Thermally conducting potting compound

I fitted an electric fan in place of the mechanical one and fitted a pair of temp sensors in the top hoses to trigger it. After more than 10 years those sensors have failed and I want to replace them. They were plumbed in as short aluminium tubes and have a small box which housed the sensor and switch controller. I just need to install a new sensor, the control relay will be elsewhere. The sensor needs to be potted into the small box but needs to be able to transfer heat from the aluminium tube. Will regular epoxy resin work, or is there some special compound I should use? When digging out the old controller the potting compound they used was slightly rubbery.

You do need to be a bit careful what you use to pot electronic components. It is important that they are not stressed by the epoxy curing, or from thermal cycling within the epoxy. And it must not be conductive or absorb or retain moisture.

If you follow the link you will find examples of available compounds that are designed specifically for what you want. There are other manufacturers available, 3M and Loctite spring to mind.

The sensor is a standard NTC thermistor, it is already encased in a metal can and waterproofed. Some searching around says standard epoxy is not going to be good for heat transfer. I did find this: RS PRO White Chemical Resistance, Water Resistance Epoxy Potting Compound, which looks promising. But there is no offset adjustment in the temperature controller, so whatever I use, there is going to be some transfer loss - I’m unlikely to get a true reading on its digital display anyway.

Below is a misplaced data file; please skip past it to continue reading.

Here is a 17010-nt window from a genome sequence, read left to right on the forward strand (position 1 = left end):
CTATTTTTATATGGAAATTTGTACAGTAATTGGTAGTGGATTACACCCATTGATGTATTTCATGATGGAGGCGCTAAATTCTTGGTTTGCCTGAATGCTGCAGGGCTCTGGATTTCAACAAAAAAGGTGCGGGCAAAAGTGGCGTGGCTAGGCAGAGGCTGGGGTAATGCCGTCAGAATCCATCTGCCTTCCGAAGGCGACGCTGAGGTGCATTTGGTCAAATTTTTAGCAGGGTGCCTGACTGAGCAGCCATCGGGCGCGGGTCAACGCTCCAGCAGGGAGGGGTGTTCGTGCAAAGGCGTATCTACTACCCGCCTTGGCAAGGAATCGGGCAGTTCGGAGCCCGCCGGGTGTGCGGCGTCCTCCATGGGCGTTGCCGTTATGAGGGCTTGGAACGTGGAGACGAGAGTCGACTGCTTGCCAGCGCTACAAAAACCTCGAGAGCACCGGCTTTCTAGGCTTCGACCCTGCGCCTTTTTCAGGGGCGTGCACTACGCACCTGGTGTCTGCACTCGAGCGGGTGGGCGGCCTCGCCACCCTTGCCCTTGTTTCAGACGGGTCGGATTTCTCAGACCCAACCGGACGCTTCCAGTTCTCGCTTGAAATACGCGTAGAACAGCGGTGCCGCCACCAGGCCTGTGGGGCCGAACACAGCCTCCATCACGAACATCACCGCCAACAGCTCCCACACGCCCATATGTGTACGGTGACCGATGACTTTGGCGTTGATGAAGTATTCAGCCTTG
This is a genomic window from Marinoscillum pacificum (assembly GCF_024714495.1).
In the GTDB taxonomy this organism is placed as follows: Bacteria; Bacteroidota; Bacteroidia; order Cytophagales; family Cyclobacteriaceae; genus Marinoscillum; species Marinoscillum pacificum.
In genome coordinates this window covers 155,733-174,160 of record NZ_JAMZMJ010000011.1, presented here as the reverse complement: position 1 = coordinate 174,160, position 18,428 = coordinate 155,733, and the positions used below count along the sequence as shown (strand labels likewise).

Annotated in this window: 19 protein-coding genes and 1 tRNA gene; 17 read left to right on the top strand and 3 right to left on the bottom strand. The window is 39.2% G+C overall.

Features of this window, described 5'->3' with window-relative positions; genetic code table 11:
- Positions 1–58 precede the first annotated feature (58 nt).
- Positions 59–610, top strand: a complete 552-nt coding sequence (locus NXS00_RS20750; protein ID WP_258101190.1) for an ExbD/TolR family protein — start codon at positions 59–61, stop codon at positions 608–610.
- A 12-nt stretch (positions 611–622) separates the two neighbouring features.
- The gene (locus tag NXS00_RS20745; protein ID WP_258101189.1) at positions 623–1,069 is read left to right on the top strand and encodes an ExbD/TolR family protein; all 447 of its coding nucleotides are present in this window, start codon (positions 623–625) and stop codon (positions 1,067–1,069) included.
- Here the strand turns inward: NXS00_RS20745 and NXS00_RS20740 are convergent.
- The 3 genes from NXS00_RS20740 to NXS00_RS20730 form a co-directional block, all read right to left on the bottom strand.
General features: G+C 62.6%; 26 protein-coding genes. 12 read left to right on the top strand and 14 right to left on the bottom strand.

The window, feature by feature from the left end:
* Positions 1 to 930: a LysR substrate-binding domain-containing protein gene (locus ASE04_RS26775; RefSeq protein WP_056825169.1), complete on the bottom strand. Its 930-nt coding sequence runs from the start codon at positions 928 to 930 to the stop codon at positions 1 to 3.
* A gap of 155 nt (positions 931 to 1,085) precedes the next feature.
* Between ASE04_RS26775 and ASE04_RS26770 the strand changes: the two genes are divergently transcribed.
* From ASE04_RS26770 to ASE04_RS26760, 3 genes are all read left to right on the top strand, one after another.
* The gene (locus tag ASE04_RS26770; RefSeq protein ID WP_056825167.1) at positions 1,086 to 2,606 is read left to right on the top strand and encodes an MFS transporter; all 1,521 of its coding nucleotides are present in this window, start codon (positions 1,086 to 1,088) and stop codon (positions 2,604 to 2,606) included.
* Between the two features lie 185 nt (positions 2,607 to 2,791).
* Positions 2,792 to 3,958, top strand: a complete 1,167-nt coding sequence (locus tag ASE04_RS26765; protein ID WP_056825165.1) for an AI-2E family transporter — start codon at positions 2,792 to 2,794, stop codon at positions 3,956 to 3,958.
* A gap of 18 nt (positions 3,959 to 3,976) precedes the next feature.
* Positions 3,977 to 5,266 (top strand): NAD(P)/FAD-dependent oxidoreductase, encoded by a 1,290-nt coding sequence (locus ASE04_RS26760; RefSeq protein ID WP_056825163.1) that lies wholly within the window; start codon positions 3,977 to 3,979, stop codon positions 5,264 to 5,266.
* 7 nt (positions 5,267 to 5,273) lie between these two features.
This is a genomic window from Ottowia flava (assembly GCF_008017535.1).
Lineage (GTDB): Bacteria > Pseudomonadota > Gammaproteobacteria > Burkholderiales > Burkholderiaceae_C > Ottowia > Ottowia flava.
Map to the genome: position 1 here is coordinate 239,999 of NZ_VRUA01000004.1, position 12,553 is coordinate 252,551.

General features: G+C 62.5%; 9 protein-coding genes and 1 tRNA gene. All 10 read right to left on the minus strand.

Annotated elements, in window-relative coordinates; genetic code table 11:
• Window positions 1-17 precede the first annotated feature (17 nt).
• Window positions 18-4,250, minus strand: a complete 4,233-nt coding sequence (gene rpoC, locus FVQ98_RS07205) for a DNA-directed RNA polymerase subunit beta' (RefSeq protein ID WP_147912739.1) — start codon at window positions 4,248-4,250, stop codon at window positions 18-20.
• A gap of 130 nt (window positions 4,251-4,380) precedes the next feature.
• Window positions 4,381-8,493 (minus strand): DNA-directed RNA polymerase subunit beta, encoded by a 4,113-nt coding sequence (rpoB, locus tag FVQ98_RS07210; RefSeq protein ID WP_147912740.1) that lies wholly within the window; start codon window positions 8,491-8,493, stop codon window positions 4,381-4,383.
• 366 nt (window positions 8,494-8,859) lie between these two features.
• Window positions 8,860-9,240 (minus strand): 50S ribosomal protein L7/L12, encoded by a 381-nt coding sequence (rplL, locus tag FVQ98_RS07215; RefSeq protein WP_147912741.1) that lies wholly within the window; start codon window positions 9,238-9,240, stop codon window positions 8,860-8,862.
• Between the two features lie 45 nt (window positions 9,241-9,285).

So, rereading what you have posted, the NTC thermister is NOT directly interfacing to the coolant? I take it you have it touching the metal pipe and relying on thermal transfer and thermal inertia.

You could probably get away with using araldite and gluing it to the metal, then potting the whole thing. I wouldn’t trust the potting compound to be thermally conductive enough. You can get thermally conductive compound, but it is intended only to help pull heat away from components in power supplies while maintaining electrical isolation. I have never observed any that work particularly well. This is the reason why cheap power supplies for your indoor lighting fail so rapidly. The guts run too hot.

There are NTC thermistors with a eyelet mount.image or even clip on: image

Here’s what I have already installed, it’s an aluminium tube that you splice into the radiator hose. On the right is the A bank top hose which still has a working sensor. You adjust the pot to set the turn on temperature. On the left is the failed unit in B bank which I have dug out, and put in place the new thermistor, it is very similar to the metal tube type in your photo.

Internally the old system used an AD22015 programmable thermostatic switch on a little circuit board, potted into the rectangular housing. Setting the temperature was all relative so it wouldn’t matter too much what the heat transfer was like, just that it was consistent.

The new sensor will sit in the same space, as close to the aluminium pipe as I can get it.The controller circuitry is more much more sophisticated and allows monitoring of the actual temperature and setting specific start/stop temperatures for each bank.

It would be nice if the temperature displayed accurately reflected the true temperature, but I guess I can live with manually applying enough offset in the start/stop temperatures to compensate. Otherwise I can get a more modern version of the hose adapter that has a screw thread for an immersive NTC, which should work better.